Measuring performance with sitespeed.io

Intro.

In this tutorial, I will introduce you to an amazing performance tool I have come across: sitespeed.io.

The official website describes the tool as “the complete toolbox to test the web performance of your website.” What makes the tool even greater? Yep, you’ve guessed it; it is also open source.

Sitespeed.io gathers some popular performance tools in one place to get a clear picture of the state of your site in a matter of seconds! This tutorial will help you get your sitespeed.io environment up and running using Docker.

Downloading sitespeed.io docker image

For this tutorial, we will be using docker to set everything up. If you do not have docker installed yet, you can do so from here.

As soon as you have docker up and running, we need to download the official sitespeed.io image. To do this, you must execute the following in your terminal:

docker pull sitespeedio/sitespeed.io

Once this is done, we can double check that everything installed successfully by executing the following command:

docker images

If the sitespeed.io image is listed, then the docker image was downloaded successfully.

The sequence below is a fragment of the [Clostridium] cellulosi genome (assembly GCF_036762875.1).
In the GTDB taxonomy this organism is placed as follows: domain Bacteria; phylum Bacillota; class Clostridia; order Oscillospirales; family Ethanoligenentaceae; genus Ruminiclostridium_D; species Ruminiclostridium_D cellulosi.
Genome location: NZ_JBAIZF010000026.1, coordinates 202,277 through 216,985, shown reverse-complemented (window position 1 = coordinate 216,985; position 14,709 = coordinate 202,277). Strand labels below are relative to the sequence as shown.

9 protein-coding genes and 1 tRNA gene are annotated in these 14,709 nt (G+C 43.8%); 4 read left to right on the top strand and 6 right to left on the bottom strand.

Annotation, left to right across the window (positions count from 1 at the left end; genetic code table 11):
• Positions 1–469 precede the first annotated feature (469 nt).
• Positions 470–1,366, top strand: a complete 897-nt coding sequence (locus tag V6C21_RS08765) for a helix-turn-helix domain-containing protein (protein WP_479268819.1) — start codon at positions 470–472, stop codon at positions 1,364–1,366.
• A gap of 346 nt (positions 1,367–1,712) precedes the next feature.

Our first performance test

With the image successfully downloaded we can run our first basic performance test.

In the terminal, execute the following command:

docker run --shm-size=1g --rm -v "$(pwd)":/sitespeed.io sitespeedio/sitespeed.io -b chrome https://<website>

Don’t forget to replace <website> to any site of your choice (it can also be localhost), and in a matter of seconds, sitespeed.io will generate a report on your site’s performance against google chrome.

The report is stored in a directory which is created in the same place you executed your command from. Find the index.html file and load it into your favourite browser.

testautonation-sitespeed.io-files

Voila, this is just a summary of your score. Let us navigate throughout the report in a little more detail, shall we?

As you may have noticed, sitespeedio accepts some different options depending on your preferences. These are probably the most popular:

  1. Browser: -b [chrome,firefox] (default: chrome)
  2. Iterations: -n (how many times you want to test each page, default: 3)
  3. Connectivity: -c [“3g”, “3gfast”, “3gslow”, “3gem”, “2g”, “cable”, “native”, “custom”] (default: native)
  4. Crawler: -d (How deep to crawl (1=only one page, 2=include links from the first page, etc.) default: 1)
  5. Mobile agent: –mobile (Set UA and width/height. For Chrome it will use device Apple iPhone 6.)

So let’s say you want to run your test on a chrome browser, using a mobile agent, with the crawler going through the links of the first page, one iteration and a 3g connectivity you would execute the following command:

docker run --shm-size=1g --rm -v "$(pwd)":/sitespeed.io sitespeedio/sitespeed.io -b chrome --mobile -d 2 -n 1 -c 3g https://<website>

Integrating more tools

As mentioned before, sitespeedio also integrates with other services to give you a clearer picture of your site’s performance.